Cory comes home to find the sheriff (Meyer in a cameo) and doctor loading Gail into an ambulance. The doctor, at least has compassion and is horrified at Gail's raped-caused injuries. The sheriff barely cares a whit and basically says what happened, a woman is 'built for'. Cory turns up and distraught, takes his beloved to hospital. He swears vengeance on the punks. Later we see the old curmudgeon Harry Bonner driving his Cajun wife Ruby (Haji) in their old truck, supposedly to Los Angeles. It's a combative relationship to say the least, with Ruby often spitting on the old bastard, who doesn't seem to respect her one bit. They have a flat tire and while Ruby storms off as Harry half-heartedly tries to fix it, and no sooner does he start than the three bikers show up. Harry offends Brahmin and they punch him up. The old coward offers them Ruby but one of the hoodlums finds his rifle. After a scuffle, Harry's shot dead and Ruby tries to flee. A crack shot, Brahmin takes aim and blows Ruby away. Now a double murder scene, Brahmin shoots all the bikes and the three punks take off in their victim's truck.

The vengeful Cory arrives at the scene. Harry's dead all right, but Ruby's still alive. The bullet only grazed her head and Cory offers her a ride out of the desert. She wants to go to L.A. but Cory only offers a lift to the nearest town - vengeance is paramount. In the meantime the gang is beginning to deteriorate. Slick wants to leave, and Brahmin says go ahead. Surprised, Slick turns to leave and is promptly shot in the back by the gradually-going-insane Vietnam Vet. He falls dead. Rufus promises to stay with him.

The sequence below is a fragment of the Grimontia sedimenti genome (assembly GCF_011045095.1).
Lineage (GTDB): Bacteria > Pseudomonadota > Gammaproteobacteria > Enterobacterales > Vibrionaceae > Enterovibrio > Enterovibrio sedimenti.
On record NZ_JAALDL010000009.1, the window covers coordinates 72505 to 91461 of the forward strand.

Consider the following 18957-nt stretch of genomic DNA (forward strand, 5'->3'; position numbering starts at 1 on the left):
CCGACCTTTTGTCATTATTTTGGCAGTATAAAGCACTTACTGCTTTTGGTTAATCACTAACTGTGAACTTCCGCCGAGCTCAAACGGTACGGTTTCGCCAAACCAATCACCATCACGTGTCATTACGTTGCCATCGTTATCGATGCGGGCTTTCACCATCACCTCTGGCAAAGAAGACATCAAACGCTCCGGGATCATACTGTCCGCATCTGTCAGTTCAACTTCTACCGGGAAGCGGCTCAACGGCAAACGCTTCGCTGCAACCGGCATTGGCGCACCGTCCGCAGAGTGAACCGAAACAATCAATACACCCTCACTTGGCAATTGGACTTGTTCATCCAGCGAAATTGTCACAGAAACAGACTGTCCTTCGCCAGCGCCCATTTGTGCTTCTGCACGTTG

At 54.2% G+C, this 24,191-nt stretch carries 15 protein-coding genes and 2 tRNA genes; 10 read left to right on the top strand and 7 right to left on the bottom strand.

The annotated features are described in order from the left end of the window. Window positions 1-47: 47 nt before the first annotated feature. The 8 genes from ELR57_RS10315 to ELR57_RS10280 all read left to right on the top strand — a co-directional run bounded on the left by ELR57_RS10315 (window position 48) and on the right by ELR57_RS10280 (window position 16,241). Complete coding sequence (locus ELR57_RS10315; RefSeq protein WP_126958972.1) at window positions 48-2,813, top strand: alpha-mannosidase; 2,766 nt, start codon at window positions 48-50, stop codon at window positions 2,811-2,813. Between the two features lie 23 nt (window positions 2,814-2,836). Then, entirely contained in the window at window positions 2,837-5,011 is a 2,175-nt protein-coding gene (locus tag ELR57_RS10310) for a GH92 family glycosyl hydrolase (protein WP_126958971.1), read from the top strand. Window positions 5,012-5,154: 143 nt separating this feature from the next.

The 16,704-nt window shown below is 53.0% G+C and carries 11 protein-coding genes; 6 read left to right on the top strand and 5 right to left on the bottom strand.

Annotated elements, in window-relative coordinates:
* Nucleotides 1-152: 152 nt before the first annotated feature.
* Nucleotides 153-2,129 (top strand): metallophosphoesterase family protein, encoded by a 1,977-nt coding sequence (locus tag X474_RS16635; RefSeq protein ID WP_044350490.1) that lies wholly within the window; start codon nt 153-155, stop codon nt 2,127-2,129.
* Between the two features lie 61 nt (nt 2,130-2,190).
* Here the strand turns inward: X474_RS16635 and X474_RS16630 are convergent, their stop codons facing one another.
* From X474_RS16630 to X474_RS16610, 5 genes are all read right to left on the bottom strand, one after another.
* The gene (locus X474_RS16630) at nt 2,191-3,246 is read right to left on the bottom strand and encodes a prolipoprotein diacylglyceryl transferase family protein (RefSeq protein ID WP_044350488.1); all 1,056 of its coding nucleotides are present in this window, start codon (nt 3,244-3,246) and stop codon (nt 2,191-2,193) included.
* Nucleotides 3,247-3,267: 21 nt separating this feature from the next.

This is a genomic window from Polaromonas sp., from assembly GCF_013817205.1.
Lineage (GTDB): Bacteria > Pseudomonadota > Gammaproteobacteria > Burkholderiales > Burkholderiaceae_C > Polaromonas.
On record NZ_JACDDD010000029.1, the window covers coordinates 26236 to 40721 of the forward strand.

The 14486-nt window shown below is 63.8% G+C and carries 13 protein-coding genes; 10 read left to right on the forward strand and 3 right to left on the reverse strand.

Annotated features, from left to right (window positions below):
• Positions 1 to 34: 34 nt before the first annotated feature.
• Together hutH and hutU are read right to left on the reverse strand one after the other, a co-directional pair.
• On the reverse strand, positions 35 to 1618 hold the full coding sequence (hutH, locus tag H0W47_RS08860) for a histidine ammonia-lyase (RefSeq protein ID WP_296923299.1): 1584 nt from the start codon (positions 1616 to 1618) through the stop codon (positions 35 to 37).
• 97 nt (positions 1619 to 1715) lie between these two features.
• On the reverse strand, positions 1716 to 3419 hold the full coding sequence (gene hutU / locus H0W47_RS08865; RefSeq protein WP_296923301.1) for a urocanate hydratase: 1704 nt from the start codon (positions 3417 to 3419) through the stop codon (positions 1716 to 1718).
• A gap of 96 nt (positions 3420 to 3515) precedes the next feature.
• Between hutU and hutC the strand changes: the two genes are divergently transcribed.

At their camp, Cory and the fiery Ruby make a sort of peace. Ruby tells him her sorry life story and Cory tells her to go easy on herself. Suddenly a rattlesnake bites Cory on the leg and he screams for Ruby to cut his leg, holds her head to it and yells her to "suck on it!" This scene, I have to admit, is pretty funny, folks. Over a night of fever, Ruby comforts Cory and at the same time, kills the conniving Rufus who was trying to steal their truck and kill Ruby to keep her silent. The next day, Cory has recovered and comforts the woman who had to kill to save them both. Driving further, they're ambushed by Brahmin, who shoots Ruby in the shoulder with his rifle and now completely believes he's back in Vietnam fighting "Commies'. Cory and the badly wounded Ruby fall into a ditch and take refuge from the deluded madman ... but how long can they survive the hail of bullets he unleashes?